Adam Rafferty – Guitar and Spirit

All about music, guitar, spirituality, personal development and being happy

The Secret to Improving Your Guitar Skills and Battling Frustration

8 Comments

I got an email yesterday from a YOUTUBE fan that prompted me to write him a response at 2 am. He’s actually in New York City as well and came to my house once for a private lesson.

He expressed his overwhelming frustration with trying to improve his guitar skills. The ups, the downs – one day it feels good, the next day it doesn’t, he feels “stuck” and so on. He feels that he has hit a wall.

While it may appear to the public that I am a streamlined pro guitar player, don’t be fooled. It’s like seeing a cute baby but NOT seeing 26 hours of bloody labor 🙂

I have had many hours of frustration over the years, and put in hard work. One of the most encouraging moments during my teenage years was receiving a letter from Pepe Romero – basically assuring me that he too put in many hours of hard work and had his frustrations, his ups & downs.

I can remember back in my college years spending hours – pushing against myself as I practiced, always angry at myself for not being better, staring in disbelief at my own playing and feeling it was just not good enough.

There is a LOT of psychological stuff at play here. The more you see the cup half empty – it just gets emptier…so this is a terrible trap and it is in fact a psycho spiritual issue. It certainly helps to have a teacher who can guide you at this point.

But let’s say you have no teacher and your frustrated, what should you do? Here’s what I wrote at 2am yesterday:

=-=-=-=-=

Re: My Frustration Defies Description..!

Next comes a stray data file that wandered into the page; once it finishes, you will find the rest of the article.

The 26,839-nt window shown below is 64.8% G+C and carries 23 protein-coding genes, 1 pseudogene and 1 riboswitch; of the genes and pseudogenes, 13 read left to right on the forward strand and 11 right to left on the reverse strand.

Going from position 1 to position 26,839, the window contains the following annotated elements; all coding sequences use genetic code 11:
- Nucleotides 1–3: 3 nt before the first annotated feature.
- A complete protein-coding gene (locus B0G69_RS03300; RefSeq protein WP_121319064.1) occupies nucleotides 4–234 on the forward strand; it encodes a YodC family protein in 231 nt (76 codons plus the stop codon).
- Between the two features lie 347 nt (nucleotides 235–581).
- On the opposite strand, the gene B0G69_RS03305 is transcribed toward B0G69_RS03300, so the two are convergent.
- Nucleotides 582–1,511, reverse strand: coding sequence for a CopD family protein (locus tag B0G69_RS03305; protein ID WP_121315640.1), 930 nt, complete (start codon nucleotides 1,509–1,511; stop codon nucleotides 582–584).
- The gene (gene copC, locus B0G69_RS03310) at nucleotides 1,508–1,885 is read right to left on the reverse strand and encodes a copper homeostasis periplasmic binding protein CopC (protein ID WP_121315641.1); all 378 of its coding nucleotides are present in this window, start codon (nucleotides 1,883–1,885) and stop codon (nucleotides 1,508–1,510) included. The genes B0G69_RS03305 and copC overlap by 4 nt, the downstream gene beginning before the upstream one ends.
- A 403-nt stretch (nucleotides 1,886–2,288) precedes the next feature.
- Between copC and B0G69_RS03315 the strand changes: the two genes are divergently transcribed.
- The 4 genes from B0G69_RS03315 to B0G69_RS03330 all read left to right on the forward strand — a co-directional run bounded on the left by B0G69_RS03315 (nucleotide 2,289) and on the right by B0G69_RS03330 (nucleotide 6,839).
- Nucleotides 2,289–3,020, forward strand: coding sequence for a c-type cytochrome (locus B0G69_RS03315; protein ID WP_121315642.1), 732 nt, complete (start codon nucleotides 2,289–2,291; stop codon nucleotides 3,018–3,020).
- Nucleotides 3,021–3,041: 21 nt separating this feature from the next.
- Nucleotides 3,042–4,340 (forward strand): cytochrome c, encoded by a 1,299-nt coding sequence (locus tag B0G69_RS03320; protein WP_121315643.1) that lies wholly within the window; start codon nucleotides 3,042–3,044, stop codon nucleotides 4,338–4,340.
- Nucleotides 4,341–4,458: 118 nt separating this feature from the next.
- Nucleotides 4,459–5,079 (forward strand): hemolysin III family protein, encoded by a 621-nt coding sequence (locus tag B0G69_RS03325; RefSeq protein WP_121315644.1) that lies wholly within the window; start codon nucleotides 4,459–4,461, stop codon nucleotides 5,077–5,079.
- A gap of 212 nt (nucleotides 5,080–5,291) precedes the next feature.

Good to hear from you. I want you to feel good and get better!!!

Here’s what you need to do. Do one simple thing on guitar that you can do, no problem and let yourself do it and enjoy it. Forget about the idea of improving for a moment . Take a deep breath and step into the enjoyment. It sounds like you are grabbing tightly, so use the energy of appreciation and gratitude to get mellow! 🙂

Naturally, you guitar playing will expand and variations will come, but you may have to let it, rather than force it.

Also – get your guitar set up so that it is easy to play, so that you are not straining. Any virtuoso has an instrument that is easy to play, so it is not like wrestling or weight lifting. You’d be surprised to hear how guys play lighter than you think.

I am telling you this having gone through many many frustrating hours myself as a young guy studying classical. Everything seemed like a struggle on guitar.

You need to always look for the easiest most comforatble and reliable way to finger something, rather than force your idea of how it should be. It’s a spirit of discovery…

Find a simple piece that you can master, allow your touch to warm up when you practice. PLAY SLOW! Never put a microscope on yourself and be gentle with yourself if you make a mistake, give up the idea of perfection. I practiced one song all night tonight, and took the attitude “well it’s coming, let’s see where it is in one week”. I just kind of let it spill out over and over and found a new thing here and there, but with little clutching.

Easier said than done, I know. As I said – I know frustration well. Hang in there!!! You got the talent and passion – you just need guidance.

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Doesn’t this echo life? It’s not just guitar – but when we allow things be be, and to see the fullness and beauty that we have, and are thankful for it – it expands naturally without effort or strain.

The guitar has taught me much of life – and life has taught me much guitar. I say thank you to the Universe, to Source, to God – for this incredible journey!

Until next time…keep pickin’

Adam

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Author: Adam Rafferty

Adam Rafferty. Fingerstyle Guitarist. Recording and Concert Artist. Meditator. Philosopher. Lover of Groove.

8 thoughts on “The Secret to Improving Your Guitar Skills and Battling Frustration

  1. Adam this is SO true. Sometimes the fingers just don’t go where I want them to and I feel like pulling an old-school Pete Townshend on my Seagull Artist… then I realize that this would be economically ill-advised and take a deep breath instead.